Archaeologists speculate that the Aborigines sailed by outrigger from Southeast Asia to Australia 40,000 years ago. The first Hindus came in the 1830's, on ships from Bengal as cheap labor for the plantations of New South Wales. More dribbled in over the decades, but they left no lasting record or artifact of their Hinduness, other than a preference for cremation. In contrast, in the 1850's a large wave of Chinese rolled in to seek their fortunes in Australia's gold rush. An old pen-and-ink sketch by a Britisher depicts a Taoist temple in the heart of the mining city Bendigo.

By 1900 there were 4,000 Indians in Australia, at least 1,000 practicing their Hindu faith from the old motherland. But by this time – as with the hundreds of thousands of Hindus that migrated out of India in the great laborer diaspora of the 1800's – they were as Australian as the sun-burned sheep ranchers of the out stations.

By the 1970's the country's racially filtering immigration laws became obsolete and the Hindu population jumped drastically. It is now estimated to be 23-25,000. A similar number live in the neighboring islands of New Zealand.

In his recently published book Hinduism in Australia, Dr. Purusottama Bilimoria concludes that among Australian Hindus those from outside – in particular form Sri Lanka, Malaysia, Fiji and Mauritius – are more likely to retain a strong affinity with their religious traditions. He credits Sri Lankan Tamils as being influential in the formation of the various Hindu communities which have sprung into existence throughout Australia.

A large number of yogi masters and swamis have rooted themselves in the continent's soil. Their audience was not the Hindus, nut non-Hindu seekers interested in hatha yoga, meditation and maybe a smattering of Hindu philosophy. The Hare Krishnas danced in the streets of Sydney early on. Swami Satyananda of the famous Bihar School of Yoga experienced a gold rush of success here. And Australia was the focus of world attention in 1978 with the Ananda Mara sect's attempted assassination of Australian government officials. The Vedanta Society of New South Wales and Siddha Yoga Foundation have robust followings.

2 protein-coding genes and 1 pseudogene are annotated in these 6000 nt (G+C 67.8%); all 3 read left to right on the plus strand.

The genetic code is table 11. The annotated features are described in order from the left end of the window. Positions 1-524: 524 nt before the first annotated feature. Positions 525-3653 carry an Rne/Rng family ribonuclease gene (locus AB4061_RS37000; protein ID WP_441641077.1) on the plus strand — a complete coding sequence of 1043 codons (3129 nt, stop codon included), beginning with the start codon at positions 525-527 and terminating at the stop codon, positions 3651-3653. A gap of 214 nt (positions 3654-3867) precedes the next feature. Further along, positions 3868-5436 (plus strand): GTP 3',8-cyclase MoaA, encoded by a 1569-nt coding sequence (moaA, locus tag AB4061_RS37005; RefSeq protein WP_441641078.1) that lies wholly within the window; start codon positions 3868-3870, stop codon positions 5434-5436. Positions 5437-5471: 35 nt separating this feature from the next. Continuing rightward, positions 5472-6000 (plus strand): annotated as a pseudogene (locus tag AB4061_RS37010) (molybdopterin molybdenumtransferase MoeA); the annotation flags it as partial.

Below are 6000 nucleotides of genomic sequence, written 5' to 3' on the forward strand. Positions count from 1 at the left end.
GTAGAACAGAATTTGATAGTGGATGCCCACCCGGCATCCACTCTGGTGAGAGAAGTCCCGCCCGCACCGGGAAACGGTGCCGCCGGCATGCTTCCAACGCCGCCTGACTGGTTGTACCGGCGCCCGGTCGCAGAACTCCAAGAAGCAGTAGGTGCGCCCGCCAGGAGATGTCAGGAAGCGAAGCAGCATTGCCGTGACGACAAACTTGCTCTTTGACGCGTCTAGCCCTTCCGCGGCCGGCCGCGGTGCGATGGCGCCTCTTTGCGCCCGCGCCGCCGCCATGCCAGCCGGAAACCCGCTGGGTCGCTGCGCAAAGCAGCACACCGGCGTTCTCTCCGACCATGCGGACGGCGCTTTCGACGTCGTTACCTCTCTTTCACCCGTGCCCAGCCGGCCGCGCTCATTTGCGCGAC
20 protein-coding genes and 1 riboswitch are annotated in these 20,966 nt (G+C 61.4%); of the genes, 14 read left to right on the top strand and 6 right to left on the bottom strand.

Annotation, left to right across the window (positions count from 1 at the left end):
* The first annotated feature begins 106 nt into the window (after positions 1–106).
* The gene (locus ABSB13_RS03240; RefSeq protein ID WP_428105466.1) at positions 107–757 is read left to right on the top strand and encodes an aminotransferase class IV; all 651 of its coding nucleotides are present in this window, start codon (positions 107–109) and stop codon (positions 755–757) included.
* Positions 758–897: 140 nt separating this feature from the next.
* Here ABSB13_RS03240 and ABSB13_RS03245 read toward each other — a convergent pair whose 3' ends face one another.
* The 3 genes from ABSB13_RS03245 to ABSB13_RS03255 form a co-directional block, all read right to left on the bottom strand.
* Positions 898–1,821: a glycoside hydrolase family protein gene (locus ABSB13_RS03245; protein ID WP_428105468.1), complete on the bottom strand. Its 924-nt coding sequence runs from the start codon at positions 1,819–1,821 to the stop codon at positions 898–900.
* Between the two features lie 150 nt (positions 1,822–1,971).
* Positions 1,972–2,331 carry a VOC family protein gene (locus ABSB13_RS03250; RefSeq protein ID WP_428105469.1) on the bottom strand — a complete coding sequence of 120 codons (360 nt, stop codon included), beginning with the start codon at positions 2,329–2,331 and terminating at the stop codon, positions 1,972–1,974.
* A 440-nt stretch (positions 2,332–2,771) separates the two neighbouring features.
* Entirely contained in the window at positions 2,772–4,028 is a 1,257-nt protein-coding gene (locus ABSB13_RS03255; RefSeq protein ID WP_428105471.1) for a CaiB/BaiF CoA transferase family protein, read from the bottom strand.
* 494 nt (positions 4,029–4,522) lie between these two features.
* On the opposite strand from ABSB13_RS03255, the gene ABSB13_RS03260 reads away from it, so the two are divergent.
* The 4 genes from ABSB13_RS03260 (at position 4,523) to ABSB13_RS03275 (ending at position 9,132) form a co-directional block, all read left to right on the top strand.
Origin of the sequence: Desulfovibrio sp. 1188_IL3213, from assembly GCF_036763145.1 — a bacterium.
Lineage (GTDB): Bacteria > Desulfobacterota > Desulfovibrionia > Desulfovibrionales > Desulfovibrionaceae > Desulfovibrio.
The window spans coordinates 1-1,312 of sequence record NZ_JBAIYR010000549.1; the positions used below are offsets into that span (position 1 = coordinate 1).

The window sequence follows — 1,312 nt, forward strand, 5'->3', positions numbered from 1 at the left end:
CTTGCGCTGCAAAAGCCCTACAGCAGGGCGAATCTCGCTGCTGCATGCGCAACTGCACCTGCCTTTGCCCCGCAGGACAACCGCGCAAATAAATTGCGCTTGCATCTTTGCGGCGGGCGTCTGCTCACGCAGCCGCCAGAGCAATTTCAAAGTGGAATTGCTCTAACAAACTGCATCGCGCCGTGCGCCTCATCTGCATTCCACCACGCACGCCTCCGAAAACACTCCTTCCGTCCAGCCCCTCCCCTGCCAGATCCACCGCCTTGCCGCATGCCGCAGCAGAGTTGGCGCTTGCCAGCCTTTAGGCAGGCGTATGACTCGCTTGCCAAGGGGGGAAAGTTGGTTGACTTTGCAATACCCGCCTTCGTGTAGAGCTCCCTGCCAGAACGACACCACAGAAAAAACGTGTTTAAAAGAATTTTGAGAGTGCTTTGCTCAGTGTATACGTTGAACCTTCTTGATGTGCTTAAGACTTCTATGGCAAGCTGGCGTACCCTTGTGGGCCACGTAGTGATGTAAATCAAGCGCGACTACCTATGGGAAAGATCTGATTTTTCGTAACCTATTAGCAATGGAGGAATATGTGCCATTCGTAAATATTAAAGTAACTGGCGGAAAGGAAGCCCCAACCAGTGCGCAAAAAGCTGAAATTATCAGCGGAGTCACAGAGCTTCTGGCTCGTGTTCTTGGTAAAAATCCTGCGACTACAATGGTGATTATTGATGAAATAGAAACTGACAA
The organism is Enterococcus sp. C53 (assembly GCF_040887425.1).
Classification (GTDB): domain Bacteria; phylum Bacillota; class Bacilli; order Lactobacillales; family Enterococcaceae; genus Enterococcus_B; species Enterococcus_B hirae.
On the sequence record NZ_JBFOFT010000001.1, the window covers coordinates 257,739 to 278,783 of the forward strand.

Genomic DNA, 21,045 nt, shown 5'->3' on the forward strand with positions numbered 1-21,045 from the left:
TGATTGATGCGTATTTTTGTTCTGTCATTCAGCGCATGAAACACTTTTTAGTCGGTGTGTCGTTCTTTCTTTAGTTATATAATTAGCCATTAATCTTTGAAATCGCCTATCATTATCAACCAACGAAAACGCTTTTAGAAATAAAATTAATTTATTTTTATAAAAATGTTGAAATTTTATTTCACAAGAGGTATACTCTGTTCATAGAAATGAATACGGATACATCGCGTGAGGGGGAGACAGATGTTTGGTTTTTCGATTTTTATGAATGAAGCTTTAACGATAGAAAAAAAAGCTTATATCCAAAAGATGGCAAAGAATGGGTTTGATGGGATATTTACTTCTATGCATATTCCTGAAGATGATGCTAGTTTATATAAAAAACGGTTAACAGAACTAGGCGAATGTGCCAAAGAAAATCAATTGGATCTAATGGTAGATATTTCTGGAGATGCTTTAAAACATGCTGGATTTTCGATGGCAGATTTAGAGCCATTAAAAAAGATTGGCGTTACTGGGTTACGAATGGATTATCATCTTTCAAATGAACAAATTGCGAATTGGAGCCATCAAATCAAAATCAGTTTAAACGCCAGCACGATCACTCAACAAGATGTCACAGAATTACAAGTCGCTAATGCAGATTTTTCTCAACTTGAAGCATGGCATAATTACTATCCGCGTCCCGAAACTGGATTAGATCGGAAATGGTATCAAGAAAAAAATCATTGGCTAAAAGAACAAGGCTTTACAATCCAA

Professor Bilimoria tracked the evolution of temple construction in Australia. There are at lest five temples built or in development stages, scattered across the southern half of the nation. Bilimoria says the first Hindu shrine was a church-converted temple for the Sri Mandir Society in 1974. Other temple facilities (including the Sri Venkateswara Temple pictured above) are run by the Sri Venkateswara Temple Association, Hindu Religion and Mandir Association, Hindu Society of Victoria, Hindu temple Association of Western Australia, Hindu Satsang Mandal, and the Hindu Society of South Australia.

Article copyright Himalayan Academy.